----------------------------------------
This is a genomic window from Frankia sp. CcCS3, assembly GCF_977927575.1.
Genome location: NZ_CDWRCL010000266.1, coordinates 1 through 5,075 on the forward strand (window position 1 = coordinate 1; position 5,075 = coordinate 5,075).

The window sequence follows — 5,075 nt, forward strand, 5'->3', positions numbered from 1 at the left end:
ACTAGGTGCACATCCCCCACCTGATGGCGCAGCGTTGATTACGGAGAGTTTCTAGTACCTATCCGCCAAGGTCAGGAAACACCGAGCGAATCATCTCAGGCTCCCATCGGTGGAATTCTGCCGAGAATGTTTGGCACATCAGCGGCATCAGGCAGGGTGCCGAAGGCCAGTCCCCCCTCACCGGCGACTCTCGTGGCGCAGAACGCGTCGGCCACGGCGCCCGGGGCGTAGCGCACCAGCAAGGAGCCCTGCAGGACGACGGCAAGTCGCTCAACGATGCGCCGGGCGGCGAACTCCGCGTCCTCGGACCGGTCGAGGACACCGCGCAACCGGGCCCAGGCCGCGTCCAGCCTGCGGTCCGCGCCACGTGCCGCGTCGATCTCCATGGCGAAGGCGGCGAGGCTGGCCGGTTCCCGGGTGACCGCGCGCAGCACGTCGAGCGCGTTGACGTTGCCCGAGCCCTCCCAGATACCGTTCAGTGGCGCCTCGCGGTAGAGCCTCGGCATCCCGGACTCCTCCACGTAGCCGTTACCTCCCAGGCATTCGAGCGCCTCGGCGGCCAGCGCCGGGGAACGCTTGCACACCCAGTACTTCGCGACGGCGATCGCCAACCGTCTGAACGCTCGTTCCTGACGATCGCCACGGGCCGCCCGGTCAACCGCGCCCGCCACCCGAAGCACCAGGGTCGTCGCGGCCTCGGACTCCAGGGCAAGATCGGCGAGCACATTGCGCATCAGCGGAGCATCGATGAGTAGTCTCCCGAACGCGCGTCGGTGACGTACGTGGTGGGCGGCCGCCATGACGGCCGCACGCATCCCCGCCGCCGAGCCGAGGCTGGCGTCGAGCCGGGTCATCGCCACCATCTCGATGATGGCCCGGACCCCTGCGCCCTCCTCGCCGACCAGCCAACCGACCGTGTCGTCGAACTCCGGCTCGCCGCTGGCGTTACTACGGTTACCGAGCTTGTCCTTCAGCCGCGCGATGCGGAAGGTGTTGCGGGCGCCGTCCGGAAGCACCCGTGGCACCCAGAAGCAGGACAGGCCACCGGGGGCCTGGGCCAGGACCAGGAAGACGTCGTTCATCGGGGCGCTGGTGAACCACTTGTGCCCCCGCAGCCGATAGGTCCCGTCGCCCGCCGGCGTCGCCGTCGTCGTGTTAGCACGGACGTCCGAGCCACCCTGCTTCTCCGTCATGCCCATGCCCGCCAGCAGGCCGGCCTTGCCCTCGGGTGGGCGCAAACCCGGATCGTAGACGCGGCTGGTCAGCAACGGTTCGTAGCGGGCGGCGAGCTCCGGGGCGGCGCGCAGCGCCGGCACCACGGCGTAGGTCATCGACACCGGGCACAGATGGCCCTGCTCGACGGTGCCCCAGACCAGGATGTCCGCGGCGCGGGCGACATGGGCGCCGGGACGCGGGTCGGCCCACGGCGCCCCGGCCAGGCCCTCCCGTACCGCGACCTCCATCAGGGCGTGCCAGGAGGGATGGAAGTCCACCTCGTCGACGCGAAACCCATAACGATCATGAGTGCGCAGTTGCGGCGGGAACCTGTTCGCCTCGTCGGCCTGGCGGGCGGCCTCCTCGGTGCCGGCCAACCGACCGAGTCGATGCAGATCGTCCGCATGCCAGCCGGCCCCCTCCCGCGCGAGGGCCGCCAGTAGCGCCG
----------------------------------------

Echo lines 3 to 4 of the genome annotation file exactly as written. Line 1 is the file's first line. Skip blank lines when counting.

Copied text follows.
The window sequence follows — 5,075 nt, forward strand, 5'->3', positions numbered from 1 at the left end:
ACTAGGTGCACATCCCCCACCTGATGGCGCAGCGTTGATTACGGAGAGTTTCTAGTACCTATCCGCCAAGGTCAGGAAACACCGAGCGAATCATCTCAGGCTCCCATCGGTGGAATTCTGCCGAGAATGTTTGGCACATCAGCGGCATCAGGCAGGGTGCCGAAGGCCAGTCCCCCCTCACCGGCGACTCTCGTGGCGCAGAACGCGTCGGCCACGGCGCCCGGGGCGTAGCGCACCAGCAAGGAGCCCTGCAGGACGACGGCAAGTCGCTCAACGATGCGCCGGGCGGCGAACTCCGCGTCCTCGGACCGGTCGAGGACACCGCGCAACCGGGCCCAGGCCGCGTCCAGCCTGCGGTCCGCGCCACGTGCCGCGTCGATCTCCATGGCGAAGGCGGCGAGGCTGGCCGGTTCCCGGGTGACCGCGCGCAGCACGTCGAGCGCGTTGACGTTGCCCGAGCCCTCCCAGATACCGTTCAGTGGCGCCTCGCGGTAGAGCCTCGGCATCCCGGACTCCTCCACGTAGCCGTTACCTCCCAGGCATTCGAGCGCCTCGGCGGCCAGCGCCGGGGAACGCTTGCACACCCAGTACTTCGCGACGGCGATCGCCAACCGTCTGAACGCTCGTTCCTGACGATCGCCACGGGCCGCCCGGTCAACCGCGCCCGCCACCCGAAGCACCAGGGTCGTCGCGGCCTCGGACTCCAGGGCAAGATCGGCGAGCACATTGCGCATCAGCGGAGCATCGATGAGTAGTCTCCCGAACGCGCGTCGGTGACGTACGTGGTGGGCGGCCGCCATGACGGCCGCACGCATCCCCGCCGCCGAGCCGAGGCTGGCGTCGAGCCGGGTCATCGCCACCATCTCGATGATGGCCCGGACCCCTGCGCCCTCCTCGCCGACCAGCCAACCGACCGTGTCGTCGAACTCCGGCTCGCCGCTGGCGTTACTACGGTTACCGAGCTTGTCCTTCAGCCGCGCGATGCGGAAGGTGTTGCGGGCGCCGTCCGGAAGCACCCGTGGCACCCAGAAGCAGGACAGGCCACCGGGGGCCTGGGCCAGGACCAGGAAGACGTCGTTCATCGGGGCGCTGGTGAACCACTTGTGCCCCCGCAGCCGATAGGTCCCGTCGCCCGCCGGCGTCGCCGTCGTCGTGTTAGCACGGACGTCCGAGCCACCCTGCTTCTCCGTCATGCCCATGCCCGCCAGCAGGCCGGCCTTGCCCTCGGGTGGGCGCAAACCCGGATCGTAGACGCGGCTGGTCAGCAACGGTTCGTAGCGGGCGGCGAGCTCCGGGGCGGCGCGCAGCGCCGGCACCACGGCGTAGGTCATCGACACCGGGCACAGATGGCCCTGCTCGACGGTGCCCCAGACCAGGATGTCCGCGGCGCGGGCGACATGGGCGCCGGGACGCGGGTCGGCCCACGGCGCCCCGGCCAGGCCCTCCCGTACCGCGACCTCCATCAGGGCGTGCCAGGAGGGATGGAAGTCCACCTCGTCGACGCGAAACCCATAACGATCATGAGTGCGCAGTTGCGGCGGGAACCTGTTCGCCTCGTCGGCCTGGCGGGCGGCCTCCTCGGTGCCGGCCAACCGACCGAGTCGATGCAGATCGTCCGCATGCCAGCCGGCCCCCTCCCGCGCGAGGGCCGCCAGTAGCGCCG